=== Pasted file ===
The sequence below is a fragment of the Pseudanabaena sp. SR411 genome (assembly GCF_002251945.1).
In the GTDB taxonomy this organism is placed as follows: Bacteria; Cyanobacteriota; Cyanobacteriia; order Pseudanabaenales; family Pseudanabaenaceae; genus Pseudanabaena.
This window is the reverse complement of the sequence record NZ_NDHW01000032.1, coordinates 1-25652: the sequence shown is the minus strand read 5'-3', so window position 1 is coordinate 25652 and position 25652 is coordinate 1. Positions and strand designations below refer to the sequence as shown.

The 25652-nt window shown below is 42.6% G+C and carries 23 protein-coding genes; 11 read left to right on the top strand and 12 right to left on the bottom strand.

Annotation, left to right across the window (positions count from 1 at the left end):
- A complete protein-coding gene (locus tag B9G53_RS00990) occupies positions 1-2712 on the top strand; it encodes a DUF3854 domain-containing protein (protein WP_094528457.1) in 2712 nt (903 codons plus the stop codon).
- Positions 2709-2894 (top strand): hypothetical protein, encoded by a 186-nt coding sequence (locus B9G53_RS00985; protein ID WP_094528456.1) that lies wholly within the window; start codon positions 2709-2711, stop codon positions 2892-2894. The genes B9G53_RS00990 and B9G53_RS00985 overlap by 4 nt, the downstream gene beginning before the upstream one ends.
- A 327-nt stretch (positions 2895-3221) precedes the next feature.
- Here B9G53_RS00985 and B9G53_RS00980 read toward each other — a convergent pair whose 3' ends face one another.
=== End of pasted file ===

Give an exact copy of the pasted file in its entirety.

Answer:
The sequence below is a fragment of the Pseudanabaena sp. SR411 genome (assembly GCF_002251945.1).
In the GTDB taxonomy this organism is placed as follows: Bacteria; Cyanobacteriota; Cyanobacteriia; order Pseudanabaenales; family Pseudanabaenaceae; genus Pseudanabaena.
This window is the reverse complement of the sequence record NZ_NDHW01000032.1, coordinates 1-25652: the sequence shown is the minus strand read 5'-3', so window position 1 is coordinate 25652 and position 25652 is coordinate 1. Positions and strand designations below refer to the sequence as shown.

The 25652-nt window shown below is 42.6% G+C and carries 23 protein-coding genes; 11 read left to right on the top strand and 12 right to left on the bottom strand.

Annotation, left to right across the window (positions count from 1 at the left end):
- A complete protein-coding gene (locus tag B9G53_RS00990) occupies positions 1-2712 on the top strand; it encodes a DUF3854 domain-containing protein (protein WP_094528457.1) in 2712 nt (903 codons plus the stop codon).
- Positions 2709-2894 (top strand): hypothetical protein, encoded by a 186-nt coding sequence (locus B9G53_RS00985; protein ID WP_094528456.1) that lies wholly within the window; start codon positions 2709-2711, stop codon positions 2892-2894. The genes B9G53_RS00990 and B9G53_RS00985 overlap by 4 nt, the downstream gene beginning before the upstream one ends.
- A 327-nt stretch (positions 2895-3221) precedes the next feature.
- Here B9G53_RS00985 and B9G53_RS00980 read toward each other — a convergent pair whose 3' ends face one another.